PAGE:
There’s a common misconception that just because one company used a particular strategy, it must mean it will work for my company. While everyone can certainly learn from the best practices of others, trying to emulate a company is not the best strategy.
No two brands have the same fingerprint, and even though some may appear similar from the outside, the genetic makeup of each company is more different than you’d ever imagine. Brands differentiate themselves (whether knowingly or not) through more than just the size of their revenue stream and product category. Similar vendors, even in the same industry, can vary greatly in terms of company structure, influence, branding goals and social image.
Your company may sell athletic shoes and clothing, but does that mean your marketing efforts should have the same emphasis as Nike’s? Absolutely not. If you didn’t have a $6.5 billion Q4 in 2012, you shouldn’t be modeling any branding strategies after a company of that magnitude. It’s important to always keep the leaders in your sights, but never judge your brand’s worth by comparing yourself to an industry giant, like Nike. Your brand is different, and that’s a good thing.
Large, multinational conglomerates like Nike play the digital marketing game by a different set of rules than the rest of the world. Each month, Nike keeps a $50,000 PPC budget and consistently generates over 30,000 inbound links. Although, even without any SEO, PPC or social media, Nike would still outrank any competitor solely because of their mass consumer base.
For example, let’s look at Apple. Apple’s revenue exceeded $142 billion in 2012, yet they’re still not visible on any social media platform. This should not be taken as a reason to exclude or include social media from your plan, but instead a look at how a strong positive momentum can elevate a brand moving into a digitally connected world. Apple isn’t succeeding because they don’t have a Twitter page; they’re succeeding because of a technology groundswell and an innovative business model that’s served them for nearly 37 years. If you don’t have the luxury of 10 million customers wrapped around your finger, waiting to throw their money at you, you probably should still consider making a company Facebook profile.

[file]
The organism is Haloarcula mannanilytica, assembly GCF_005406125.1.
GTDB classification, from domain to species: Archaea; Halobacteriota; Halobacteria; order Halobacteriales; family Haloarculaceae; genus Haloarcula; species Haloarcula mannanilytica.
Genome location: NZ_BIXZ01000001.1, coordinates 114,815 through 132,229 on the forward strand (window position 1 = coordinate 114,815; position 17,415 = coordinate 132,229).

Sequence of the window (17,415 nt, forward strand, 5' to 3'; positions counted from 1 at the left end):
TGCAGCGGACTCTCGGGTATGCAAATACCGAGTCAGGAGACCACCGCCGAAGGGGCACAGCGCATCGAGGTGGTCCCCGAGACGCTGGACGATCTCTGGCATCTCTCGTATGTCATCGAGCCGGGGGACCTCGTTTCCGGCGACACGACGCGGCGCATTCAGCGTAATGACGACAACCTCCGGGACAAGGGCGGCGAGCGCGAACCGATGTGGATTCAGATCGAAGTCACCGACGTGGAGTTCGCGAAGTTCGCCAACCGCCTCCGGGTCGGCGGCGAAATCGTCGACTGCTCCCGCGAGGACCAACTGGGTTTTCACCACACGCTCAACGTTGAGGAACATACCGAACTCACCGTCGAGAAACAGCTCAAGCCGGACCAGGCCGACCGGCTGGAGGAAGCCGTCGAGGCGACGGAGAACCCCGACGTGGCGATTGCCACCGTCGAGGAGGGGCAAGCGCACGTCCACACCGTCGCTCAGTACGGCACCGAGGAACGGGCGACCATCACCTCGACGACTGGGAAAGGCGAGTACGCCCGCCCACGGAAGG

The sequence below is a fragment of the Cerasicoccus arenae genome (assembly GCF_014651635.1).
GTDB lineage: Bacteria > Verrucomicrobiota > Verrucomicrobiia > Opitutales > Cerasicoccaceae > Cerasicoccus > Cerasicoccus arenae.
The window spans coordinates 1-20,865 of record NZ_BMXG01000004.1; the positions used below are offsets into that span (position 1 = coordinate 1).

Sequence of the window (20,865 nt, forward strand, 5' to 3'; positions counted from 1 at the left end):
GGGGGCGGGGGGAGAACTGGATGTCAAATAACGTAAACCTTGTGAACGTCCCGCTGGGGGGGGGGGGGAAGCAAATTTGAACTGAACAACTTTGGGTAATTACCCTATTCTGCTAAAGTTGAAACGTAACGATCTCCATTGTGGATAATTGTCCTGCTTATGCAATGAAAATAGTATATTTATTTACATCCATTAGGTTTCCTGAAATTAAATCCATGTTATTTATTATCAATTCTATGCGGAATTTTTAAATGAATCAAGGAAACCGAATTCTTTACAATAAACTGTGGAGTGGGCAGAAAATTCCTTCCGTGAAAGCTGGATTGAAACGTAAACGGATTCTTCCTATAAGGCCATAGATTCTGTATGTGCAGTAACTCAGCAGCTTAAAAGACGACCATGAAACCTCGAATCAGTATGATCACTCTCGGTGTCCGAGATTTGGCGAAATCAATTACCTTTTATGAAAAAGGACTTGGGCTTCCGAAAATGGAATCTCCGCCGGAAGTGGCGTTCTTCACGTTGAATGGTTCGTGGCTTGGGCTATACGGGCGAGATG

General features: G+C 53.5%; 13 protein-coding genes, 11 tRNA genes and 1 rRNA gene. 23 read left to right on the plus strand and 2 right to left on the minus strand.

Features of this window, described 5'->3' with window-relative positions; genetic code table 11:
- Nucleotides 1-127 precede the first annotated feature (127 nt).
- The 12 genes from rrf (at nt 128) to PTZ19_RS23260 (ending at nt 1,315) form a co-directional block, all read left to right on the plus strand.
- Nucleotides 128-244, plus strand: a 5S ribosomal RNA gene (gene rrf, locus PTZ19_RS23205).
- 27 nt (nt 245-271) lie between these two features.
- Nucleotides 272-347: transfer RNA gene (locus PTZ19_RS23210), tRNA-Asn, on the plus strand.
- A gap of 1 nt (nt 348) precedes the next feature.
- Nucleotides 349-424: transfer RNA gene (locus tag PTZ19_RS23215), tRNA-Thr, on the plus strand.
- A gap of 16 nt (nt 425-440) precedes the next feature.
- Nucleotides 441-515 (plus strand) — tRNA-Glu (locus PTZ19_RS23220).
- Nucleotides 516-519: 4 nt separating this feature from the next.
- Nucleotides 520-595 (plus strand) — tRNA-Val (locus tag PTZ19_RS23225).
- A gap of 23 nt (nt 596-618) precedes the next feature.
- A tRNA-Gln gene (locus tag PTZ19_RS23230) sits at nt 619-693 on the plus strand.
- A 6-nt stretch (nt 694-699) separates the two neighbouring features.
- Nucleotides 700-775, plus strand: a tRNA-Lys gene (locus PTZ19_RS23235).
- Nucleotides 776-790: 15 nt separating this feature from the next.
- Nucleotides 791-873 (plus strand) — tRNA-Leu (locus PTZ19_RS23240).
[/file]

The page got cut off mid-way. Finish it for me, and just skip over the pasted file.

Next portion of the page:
But bigger isn’t necessarily better. Having millions of customers can bring its own set of troubles your way. Large companies are notorious for struggling to adapt to a changing business world. Just look at Kodak, Hostess, BlockBuster or the growing list of failing Fortune 500 companies as an example. No matter what your brand is, you’ve got a unique selling proposition that’s vastly different from any competitor, large or small.
At Spindustry Digital we help brands find their unique selling proposition and capitalize on it to build a stronger image. If your agency is valuing your brand as a *insert brand x* lookalike and not a unique company, it’s time to look elsewhere.